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Homesteading: Flight From the City: An Experiment in Creative Living on the Land

This entry is part [part not set] of 17 in the series Best Homestead Resource Books

This book follows the Borsodi Family in the experiment living on a homestead in the 1920s. After the Great Depression, there were a number of families seeking a simpler way of life that was away from the hustle and bustle of city life. With today’s uncertain economic times, this book is as relevant today as…;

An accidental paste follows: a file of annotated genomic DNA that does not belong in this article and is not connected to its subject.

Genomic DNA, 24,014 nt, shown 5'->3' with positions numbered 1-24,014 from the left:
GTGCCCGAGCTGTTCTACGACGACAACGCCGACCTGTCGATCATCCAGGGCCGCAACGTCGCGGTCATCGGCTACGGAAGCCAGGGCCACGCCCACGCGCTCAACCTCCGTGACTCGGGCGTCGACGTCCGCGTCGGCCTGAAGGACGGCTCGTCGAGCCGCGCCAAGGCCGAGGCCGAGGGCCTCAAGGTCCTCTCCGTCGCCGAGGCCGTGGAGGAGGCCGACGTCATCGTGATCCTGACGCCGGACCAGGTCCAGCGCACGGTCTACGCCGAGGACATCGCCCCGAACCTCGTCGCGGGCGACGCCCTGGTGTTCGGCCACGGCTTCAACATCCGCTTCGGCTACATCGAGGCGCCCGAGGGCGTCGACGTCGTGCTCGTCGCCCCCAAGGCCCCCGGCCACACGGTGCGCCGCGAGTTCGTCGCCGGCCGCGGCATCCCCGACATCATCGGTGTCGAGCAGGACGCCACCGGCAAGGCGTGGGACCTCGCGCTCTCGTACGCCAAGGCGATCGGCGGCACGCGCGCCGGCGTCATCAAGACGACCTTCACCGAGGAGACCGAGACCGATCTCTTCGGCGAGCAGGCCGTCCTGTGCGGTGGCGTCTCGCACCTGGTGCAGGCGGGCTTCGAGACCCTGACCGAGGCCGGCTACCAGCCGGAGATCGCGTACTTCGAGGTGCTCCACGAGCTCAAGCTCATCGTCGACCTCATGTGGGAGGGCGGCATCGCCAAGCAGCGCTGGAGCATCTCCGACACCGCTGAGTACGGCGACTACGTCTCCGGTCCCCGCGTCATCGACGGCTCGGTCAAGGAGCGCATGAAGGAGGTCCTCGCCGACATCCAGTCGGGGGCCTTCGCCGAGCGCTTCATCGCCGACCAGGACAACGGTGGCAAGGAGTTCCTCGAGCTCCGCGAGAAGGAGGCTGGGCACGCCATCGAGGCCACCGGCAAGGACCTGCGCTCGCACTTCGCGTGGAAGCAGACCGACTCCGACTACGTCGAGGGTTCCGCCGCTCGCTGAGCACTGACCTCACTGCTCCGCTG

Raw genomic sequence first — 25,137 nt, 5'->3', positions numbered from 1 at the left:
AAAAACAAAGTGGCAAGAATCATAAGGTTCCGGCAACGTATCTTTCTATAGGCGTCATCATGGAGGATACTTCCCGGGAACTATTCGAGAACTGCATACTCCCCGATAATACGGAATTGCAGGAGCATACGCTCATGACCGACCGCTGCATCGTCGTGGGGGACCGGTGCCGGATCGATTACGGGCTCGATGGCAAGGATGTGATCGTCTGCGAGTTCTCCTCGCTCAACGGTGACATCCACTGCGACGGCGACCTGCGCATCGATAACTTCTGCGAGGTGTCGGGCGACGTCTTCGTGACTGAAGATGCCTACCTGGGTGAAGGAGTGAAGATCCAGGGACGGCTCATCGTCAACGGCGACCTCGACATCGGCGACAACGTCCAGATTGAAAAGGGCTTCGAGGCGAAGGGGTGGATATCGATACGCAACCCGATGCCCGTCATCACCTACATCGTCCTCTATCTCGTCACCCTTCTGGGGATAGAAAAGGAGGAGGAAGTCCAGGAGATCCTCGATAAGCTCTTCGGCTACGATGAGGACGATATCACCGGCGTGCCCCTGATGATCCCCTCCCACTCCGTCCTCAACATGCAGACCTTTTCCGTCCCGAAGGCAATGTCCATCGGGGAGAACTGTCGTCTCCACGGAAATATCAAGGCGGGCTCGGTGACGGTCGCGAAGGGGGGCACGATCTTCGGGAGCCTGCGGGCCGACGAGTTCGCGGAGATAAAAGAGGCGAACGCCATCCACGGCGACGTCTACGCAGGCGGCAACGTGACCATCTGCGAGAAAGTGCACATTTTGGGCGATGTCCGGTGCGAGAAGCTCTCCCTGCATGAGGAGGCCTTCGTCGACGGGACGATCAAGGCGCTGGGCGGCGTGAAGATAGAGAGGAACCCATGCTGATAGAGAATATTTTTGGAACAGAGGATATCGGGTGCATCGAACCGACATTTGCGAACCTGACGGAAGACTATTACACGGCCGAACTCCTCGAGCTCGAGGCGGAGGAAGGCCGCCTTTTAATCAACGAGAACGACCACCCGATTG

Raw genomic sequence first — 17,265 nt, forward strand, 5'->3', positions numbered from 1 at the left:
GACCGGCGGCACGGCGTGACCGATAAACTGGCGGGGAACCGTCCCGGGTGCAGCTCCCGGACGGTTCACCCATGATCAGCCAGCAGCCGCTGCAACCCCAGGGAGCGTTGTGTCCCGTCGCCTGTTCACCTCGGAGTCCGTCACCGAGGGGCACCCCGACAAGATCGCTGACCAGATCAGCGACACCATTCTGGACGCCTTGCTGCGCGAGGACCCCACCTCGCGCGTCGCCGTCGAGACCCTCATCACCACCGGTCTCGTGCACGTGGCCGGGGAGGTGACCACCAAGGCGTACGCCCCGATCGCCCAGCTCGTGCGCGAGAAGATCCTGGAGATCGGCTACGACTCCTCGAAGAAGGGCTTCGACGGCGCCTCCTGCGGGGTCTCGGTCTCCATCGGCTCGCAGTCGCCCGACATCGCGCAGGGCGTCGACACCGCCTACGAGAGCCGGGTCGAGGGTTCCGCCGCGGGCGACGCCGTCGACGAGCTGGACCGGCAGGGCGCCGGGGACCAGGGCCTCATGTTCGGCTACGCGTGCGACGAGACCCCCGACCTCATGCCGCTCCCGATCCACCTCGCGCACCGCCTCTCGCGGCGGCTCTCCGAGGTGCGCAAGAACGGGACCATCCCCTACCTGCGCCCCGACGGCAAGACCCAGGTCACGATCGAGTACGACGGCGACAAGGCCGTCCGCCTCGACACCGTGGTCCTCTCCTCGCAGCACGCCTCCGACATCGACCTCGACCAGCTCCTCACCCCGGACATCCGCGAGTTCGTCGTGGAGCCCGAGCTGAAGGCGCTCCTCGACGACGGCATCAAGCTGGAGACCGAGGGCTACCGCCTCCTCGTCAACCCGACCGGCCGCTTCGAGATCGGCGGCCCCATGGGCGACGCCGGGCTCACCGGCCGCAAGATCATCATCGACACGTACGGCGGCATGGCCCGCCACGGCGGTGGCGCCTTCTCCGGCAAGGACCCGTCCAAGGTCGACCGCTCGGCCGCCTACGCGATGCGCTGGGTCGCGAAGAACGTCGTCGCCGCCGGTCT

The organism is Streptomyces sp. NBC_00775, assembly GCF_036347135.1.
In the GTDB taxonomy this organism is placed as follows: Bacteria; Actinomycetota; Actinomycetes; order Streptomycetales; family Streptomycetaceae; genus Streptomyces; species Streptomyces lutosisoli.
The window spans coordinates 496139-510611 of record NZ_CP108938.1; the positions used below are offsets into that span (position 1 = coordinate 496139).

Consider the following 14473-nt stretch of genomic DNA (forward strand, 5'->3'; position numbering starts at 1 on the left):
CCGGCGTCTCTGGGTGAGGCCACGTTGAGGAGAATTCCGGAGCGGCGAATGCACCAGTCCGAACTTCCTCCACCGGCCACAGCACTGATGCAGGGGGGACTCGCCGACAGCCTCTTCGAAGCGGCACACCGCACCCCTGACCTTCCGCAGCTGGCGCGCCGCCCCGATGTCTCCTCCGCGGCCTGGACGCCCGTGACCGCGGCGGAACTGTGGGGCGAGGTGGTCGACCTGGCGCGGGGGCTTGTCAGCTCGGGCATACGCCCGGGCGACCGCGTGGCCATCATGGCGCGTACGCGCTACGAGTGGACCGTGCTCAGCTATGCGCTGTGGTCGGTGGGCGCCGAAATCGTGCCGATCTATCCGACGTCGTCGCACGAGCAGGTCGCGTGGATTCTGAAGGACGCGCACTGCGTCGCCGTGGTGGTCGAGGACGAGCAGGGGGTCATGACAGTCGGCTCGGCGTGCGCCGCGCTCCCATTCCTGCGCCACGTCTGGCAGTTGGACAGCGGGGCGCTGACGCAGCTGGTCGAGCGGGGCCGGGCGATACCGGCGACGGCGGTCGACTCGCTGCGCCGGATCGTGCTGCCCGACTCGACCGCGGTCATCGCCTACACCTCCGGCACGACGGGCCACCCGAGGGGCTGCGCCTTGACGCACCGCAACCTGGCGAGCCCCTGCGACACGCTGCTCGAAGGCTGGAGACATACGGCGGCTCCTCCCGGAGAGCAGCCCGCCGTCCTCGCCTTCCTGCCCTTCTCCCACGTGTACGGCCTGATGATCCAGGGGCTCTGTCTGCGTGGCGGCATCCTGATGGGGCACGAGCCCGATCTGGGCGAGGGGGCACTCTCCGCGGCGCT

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This book follows the Borsodi Family in the experiment living on a homestead in the 1920s. After the Great Depression, there were a number of families seeking a simpler way of life that was away from the hustle and bustle of city life. With today’s uncertain economic times, this book is as relevant today as it was when it was written. Although a few of the techniques may be outdated, there is still an abundance of information contained within these pages. ” In the summer of 1920–the first summer after our flight from the city–Mrs. Borsodi began to can and preserve a supply of fruits and vegetables for winter use. I remember distinctly the pride with which she showed me, on my return from the city one evening, the first jars of tomatoes which she had canned. But with my incurable bent for economics, the question “Does it really pay?” instantly popped into my head. Mrs. Borsodi had rather unusual equipment for doing the work efficiently. She cooked on an electric range; she used a steam-pressure cooker; she had most of the latest gadgets for reducing the labor to a minimum. I looked around the kitchen, and then at the table covered with shining glass jars filled with tomatoes and tomato juice. “It’s great,” I said, “but does it really pay?” “Of course it does,” was her reply. “Then it ought to be possible to prove that it does–even if we take into consideration every cost–the cost of raw materials, the value of the labor put into the work yourself, the fuel, the equipment.” “



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